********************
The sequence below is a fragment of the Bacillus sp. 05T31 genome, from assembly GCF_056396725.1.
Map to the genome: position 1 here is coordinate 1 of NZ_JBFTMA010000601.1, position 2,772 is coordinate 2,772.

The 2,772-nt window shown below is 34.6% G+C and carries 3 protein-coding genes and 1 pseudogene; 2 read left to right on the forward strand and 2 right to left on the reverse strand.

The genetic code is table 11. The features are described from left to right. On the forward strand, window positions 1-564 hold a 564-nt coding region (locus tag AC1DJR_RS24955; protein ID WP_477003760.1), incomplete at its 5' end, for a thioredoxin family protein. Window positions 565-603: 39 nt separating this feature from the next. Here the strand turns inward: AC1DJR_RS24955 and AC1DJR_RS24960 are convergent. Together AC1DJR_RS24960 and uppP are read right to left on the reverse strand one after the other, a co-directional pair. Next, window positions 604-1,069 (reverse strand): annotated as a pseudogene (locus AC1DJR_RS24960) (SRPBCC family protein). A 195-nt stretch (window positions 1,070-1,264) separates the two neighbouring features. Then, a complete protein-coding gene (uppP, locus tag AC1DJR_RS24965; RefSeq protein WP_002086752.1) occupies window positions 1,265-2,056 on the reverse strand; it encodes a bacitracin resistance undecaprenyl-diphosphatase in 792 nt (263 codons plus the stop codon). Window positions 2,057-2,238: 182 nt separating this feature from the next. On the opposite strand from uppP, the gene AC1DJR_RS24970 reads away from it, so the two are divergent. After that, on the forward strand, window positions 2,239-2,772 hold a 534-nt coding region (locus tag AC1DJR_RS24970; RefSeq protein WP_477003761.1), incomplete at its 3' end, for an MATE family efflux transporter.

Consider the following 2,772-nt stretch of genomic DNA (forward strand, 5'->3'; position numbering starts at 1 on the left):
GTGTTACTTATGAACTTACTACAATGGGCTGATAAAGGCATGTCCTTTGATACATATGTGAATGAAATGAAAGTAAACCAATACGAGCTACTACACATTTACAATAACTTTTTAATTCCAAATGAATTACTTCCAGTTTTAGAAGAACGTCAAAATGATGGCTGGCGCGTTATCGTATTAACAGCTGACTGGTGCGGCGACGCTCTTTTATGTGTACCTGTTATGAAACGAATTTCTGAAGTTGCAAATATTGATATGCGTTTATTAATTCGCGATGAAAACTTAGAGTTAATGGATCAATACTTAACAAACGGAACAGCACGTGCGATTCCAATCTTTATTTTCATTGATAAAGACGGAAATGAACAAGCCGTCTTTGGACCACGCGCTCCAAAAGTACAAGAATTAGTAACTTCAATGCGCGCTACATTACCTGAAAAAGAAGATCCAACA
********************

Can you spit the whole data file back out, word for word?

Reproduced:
The sequence below is a fragment of the Bacillus sp. 05T31 genome, from assembly GCF_056396725.1.
Map to the genome: position 1 here is coordinate 1 of NZ_JBFTMA010000601.1, position 2,772 is coordinate 2,772.

The 2,772-nt window shown below is 34.6% G+C and carries 3 protein-coding genes and 1 pseudogene; 2 read left to right on the forward strand and 2 right to left on the reverse strand.

The genetic code is table 11. The features are described from left to right. On the forward strand, window positions 1-564 hold a 564-nt coding region (locus tag AC1DJR_RS24955; protein ID WP_477003760.1), incomplete at its 5' end, for a thioredoxin family protein. Window positions 565-603: 39 nt separating this feature from the next. Here the strand turns inward: AC1DJR_RS24955 and AC1DJR_RS24960 are convergent. Together AC1DJR_RS24960 and uppP are read right to left on the reverse strand one after the other, a co-directional pair. Next, window positions 604-1,069 (reverse strand): annotated as a pseudogene (locus AC1DJR_RS24960) (SRPBCC family protein). A 195-nt stretch (window positions 1,070-1,264) separates the two neighbouring features. Then, a complete protein-coding gene (uppP, locus tag AC1DJR_RS24965; RefSeq protein WP_002086752.1) occupies window positions 1,265-2,056 on the reverse strand; it encodes a bacitracin resistance undecaprenyl-diphosphatase in 792 nt (263 codons plus the stop codon). Window positions 2,057-2,238: 182 nt separating this feature from the next. On the opposite strand from uppP, the gene AC1DJR_RS24970 reads away from it, so the two are divergent. After that, on the forward strand, window positions 2,239-2,772 hold a 534-nt coding region (locus tag AC1DJR_RS24970; RefSeq protein WP_477003761.1), incomplete at its 3' end, for an MATE family efflux transporter.

Consider the following 2,772-nt stretch of genomic DNA (forward strand, 5'->3'; position numbering starts at 1 on the left):
GTGTTACTTATGAACTTACTACAATGGGCTGATAAAGGCATGTCCTTTGATACATATGTGAATGAAATGAAAGTAAACCAATACGAGCTACTACACATTTACAATAACTTTTTAATTCCAAATGAATTACTTCCAGTTTTAGAAGAACGTCAAAATGATGGCTGGCGCGTTATCGTATTAACAGCTGACTGGTGCGGCGACGCTCTTTTATGTGTACCTGTTATGAAACGAATTTCTGAAGTTGCAAATATTGATATGCGTTTATTAATTCGCGATGAAAACTTAGAGTTAATGGATCAATACTTAACAAACGGAACAGCACGTGCGATTCCAATCTTTATTTTCATTGATAAAGACGGAAATGAACAAGCCGTCTTTGGACCACGCGCTCCAAAAGTACAAGAATTAGTAACTTCAATGCGCGCTACATTACCTGAAAAAGAAGATCCAACA